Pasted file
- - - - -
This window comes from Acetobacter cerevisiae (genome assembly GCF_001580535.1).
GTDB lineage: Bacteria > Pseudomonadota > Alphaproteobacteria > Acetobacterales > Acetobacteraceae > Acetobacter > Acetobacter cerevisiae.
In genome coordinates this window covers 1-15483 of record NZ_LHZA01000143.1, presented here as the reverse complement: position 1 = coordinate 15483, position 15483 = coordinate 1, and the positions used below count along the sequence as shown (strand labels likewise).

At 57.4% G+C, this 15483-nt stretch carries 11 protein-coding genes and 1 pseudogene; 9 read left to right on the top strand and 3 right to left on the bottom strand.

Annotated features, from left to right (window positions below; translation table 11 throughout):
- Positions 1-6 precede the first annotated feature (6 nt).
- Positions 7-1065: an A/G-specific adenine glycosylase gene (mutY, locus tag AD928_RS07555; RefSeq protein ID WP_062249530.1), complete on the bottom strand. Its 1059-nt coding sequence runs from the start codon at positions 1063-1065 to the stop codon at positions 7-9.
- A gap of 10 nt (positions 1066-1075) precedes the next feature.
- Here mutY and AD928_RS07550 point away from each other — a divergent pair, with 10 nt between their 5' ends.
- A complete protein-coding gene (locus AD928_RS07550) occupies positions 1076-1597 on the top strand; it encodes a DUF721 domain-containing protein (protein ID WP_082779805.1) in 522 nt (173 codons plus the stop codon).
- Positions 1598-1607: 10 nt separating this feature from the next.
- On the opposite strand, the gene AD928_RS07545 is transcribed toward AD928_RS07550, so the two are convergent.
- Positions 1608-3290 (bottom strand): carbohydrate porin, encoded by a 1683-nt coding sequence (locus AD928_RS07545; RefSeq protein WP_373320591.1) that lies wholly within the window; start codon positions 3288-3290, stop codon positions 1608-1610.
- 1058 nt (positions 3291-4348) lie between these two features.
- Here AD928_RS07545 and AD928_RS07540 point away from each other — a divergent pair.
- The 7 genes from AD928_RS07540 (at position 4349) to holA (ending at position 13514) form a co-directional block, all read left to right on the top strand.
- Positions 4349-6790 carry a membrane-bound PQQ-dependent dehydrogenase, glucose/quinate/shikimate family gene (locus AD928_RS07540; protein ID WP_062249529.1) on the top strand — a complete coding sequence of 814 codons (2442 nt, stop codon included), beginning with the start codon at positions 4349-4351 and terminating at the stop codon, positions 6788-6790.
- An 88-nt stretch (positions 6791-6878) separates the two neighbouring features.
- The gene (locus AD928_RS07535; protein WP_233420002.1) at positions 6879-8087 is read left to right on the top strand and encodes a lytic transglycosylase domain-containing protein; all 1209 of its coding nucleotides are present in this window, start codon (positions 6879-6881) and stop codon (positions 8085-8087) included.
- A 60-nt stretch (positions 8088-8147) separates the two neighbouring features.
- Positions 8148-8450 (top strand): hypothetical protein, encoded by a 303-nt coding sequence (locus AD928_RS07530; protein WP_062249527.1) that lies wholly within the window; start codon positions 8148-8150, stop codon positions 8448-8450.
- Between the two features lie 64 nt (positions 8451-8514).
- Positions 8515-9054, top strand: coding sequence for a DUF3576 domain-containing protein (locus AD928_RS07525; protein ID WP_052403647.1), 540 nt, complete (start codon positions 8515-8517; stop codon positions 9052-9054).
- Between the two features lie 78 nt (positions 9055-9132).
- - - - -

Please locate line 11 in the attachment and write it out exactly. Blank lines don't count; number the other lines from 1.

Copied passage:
- Positions 1598-1607: 10 nt separating this feature from the next.